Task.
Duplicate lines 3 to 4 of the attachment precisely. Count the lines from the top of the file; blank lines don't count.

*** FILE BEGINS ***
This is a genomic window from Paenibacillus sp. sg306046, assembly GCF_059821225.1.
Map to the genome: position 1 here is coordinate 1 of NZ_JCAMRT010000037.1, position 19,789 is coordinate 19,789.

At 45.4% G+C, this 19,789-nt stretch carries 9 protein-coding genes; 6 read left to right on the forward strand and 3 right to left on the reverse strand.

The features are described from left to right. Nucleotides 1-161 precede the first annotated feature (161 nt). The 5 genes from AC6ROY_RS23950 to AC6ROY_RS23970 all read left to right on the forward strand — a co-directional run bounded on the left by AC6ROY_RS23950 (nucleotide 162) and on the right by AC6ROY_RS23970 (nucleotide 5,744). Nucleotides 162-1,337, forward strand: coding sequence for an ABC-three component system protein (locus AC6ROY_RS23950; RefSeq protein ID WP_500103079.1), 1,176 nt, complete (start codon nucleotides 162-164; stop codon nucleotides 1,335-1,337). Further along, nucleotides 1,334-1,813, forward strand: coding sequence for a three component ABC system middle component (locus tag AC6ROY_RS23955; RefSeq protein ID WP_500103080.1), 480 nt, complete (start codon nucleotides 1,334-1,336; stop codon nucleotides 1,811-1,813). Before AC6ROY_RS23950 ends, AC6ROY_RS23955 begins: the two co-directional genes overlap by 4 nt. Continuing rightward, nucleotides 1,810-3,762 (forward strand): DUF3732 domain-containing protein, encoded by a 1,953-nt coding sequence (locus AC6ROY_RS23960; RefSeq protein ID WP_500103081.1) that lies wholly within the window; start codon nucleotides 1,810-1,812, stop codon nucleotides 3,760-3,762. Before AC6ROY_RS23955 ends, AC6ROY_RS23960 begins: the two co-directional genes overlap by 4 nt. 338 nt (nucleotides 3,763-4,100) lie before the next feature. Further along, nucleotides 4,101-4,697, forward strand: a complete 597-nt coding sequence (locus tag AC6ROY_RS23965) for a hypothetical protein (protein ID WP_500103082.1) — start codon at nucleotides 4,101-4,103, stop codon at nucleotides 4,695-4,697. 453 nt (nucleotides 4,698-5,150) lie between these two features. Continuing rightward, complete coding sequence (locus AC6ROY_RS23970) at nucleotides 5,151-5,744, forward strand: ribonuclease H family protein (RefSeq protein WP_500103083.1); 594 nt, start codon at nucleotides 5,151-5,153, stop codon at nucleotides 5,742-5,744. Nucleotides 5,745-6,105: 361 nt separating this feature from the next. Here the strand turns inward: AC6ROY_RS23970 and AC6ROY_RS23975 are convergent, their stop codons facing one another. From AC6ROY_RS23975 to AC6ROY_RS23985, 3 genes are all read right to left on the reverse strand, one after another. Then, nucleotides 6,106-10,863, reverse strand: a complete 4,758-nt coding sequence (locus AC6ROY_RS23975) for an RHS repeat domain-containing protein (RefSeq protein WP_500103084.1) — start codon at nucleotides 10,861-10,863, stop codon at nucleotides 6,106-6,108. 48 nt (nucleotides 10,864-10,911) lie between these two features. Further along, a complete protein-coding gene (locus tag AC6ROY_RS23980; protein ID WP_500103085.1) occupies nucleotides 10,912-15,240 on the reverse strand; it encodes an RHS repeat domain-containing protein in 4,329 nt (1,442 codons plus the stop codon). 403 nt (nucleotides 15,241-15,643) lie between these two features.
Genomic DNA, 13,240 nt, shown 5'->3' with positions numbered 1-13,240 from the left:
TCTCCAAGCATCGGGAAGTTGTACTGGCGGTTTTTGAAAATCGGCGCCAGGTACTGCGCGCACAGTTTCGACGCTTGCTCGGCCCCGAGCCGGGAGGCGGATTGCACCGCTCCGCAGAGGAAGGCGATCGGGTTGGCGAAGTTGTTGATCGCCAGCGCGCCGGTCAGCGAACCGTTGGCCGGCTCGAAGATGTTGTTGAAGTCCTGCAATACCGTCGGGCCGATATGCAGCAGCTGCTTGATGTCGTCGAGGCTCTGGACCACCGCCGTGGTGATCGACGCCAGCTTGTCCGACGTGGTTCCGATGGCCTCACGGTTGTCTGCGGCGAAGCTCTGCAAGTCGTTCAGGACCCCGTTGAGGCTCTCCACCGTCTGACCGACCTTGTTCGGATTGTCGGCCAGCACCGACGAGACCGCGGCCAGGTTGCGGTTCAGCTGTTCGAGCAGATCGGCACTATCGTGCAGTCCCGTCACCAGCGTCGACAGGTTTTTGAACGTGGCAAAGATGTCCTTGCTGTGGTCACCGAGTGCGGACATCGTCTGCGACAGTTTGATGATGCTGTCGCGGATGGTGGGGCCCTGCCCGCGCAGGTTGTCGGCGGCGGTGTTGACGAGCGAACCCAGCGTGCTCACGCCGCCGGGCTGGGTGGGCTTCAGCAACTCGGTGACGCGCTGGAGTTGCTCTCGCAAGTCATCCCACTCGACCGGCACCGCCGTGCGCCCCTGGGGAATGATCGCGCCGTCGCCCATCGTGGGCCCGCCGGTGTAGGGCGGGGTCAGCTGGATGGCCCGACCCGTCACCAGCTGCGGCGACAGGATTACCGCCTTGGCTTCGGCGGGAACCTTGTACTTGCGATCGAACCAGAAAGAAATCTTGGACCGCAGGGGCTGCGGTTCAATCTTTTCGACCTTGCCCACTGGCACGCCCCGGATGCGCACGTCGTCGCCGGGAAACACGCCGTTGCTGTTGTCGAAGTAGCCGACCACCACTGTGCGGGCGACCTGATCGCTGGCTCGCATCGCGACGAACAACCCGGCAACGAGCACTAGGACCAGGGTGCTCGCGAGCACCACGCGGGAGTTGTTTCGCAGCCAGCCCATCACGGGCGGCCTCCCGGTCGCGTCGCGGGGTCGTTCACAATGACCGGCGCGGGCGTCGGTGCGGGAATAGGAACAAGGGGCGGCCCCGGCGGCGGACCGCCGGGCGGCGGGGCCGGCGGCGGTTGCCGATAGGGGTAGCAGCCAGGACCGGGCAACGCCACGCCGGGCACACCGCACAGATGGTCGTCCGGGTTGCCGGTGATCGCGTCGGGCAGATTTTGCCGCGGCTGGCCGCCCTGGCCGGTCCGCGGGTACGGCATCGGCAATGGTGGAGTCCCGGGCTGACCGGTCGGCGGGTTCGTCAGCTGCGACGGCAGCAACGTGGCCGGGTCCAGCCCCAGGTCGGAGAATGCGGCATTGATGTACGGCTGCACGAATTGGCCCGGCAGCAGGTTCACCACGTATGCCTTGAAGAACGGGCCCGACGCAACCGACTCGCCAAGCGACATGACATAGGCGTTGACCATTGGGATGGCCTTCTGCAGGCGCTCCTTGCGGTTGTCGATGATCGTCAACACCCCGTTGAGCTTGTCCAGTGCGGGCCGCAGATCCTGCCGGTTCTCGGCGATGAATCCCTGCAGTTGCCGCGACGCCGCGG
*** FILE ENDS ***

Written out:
At 45.4% G+C, this 19,789-nt stretch carries 9 protein-coding genes; 6 read left to right on the forward strand and 3 right to left on the reverse strand.

The features are described from left to right. Nucleotides 1-161 precede the first annotated feature (161 nt). The 5 genes from AC6ROY_RS23950 to AC6ROY_RS23970 all read left to right on the forward strand — a co-directional run bounded on the left by AC6ROY_RS23950 (nucleotide 162) and on the right by AC6ROY_RS23970 (nucleotide 5,744). Nucleotides 162-1,337, forward strand: coding sequence for an ABC-three component system protein (locus AC6ROY_RS23950; RefSeq protein ID WP_500103079.1), 1,176 nt, complete (start codon nucleotides 162-164; stop codon nucleotides 1,335-1,337). Further along, nucleotides 1,334-1,813, forward strand: coding sequence for a three component ABC system middle component (locus tag AC6ROY_RS23955; RefSeq protein ID WP_500103080.1), 480 nt, complete (start codon nucleotides 1,334-1,336; stop codon nucleotides 1,811-1,813). Before AC6ROY_RS23950 ends, AC6ROY_RS23955 begins: the two co-directional genes overlap by 4 nt. Continuing rightward, nucleotides 1,810-3,762 (forward strand): DUF3732 domain-containing protein, encoded by a 1,953-nt coding sequence (locus AC6ROY_RS23960; RefSeq protein ID WP_500103081.1) that lies wholly within the window; start codon nucleotides 1,810-1,812, stop codon nucleotides 3,760-3,762. Before AC6ROY_RS23955 ends, AC6ROY_RS23960 begins: the two co-directional genes overlap by 4 nt. 338 nt (nucleotides 3,763-4,100) lie before the next feature. Further along, nucleotides 4,101-4,697, forward strand: a complete 597-nt coding sequence (locus tag AC6ROY_RS23965) for a hypothetical protein (protein ID WP_500103082.1) — start codon at nucleotides 4,101-4,103, stop codon at nucleotides 4,695-4,697. 453 nt (nucleotides 4,698-5,150) lie between these two features. Continuing rightward, complete coding sequence (locus AC6ROY_RS23970) at nucleotides 5,151-5,744, forward strand: ribonuclease H family protein (RefSeq protein WP_500103083.1); 594 nt, start codon at nucleotides 5,151-5,153, stop codon at nucleotides 5,742-5,744. Nucleotides 5,745-6,105: 361 nt separating this feature from the next. Here the strand turns inward: AC6ROY_RS23970 and AC6ROY_RS23975 are convergent, their stop codons facing one another. From AC6ROY_RS23975 to AC6ROY_RS23985, 3 genes are all read right to left on the reverse strand, one after another. Then, nucleotides 6,106-10,863, reverse strand: a complete 4,758-nt coding sequence (locus AC6ROY_RS23975) for an RHS repeat domain-containing protein (RefSeq protein WP_500103084.1) — start codon at nucleotides 10,861-10,863, stop codon at nucleotides 6,106-6,108. 48 nt (nucleotides 10,864-10,911) lie between these two features. Further along, a complete protein-coding gene (locus tag AC6ROY_RS23980; protein ID WP_500103085.1) occupies nucleotides 10,912-15,240 on the reverse strand; it encodes an RHS repeat domain-containing protein in 4,329 nt (1,442 codons plus the stop codon). 403 nt (nucleotides 15,241-15,643) lie between these two features.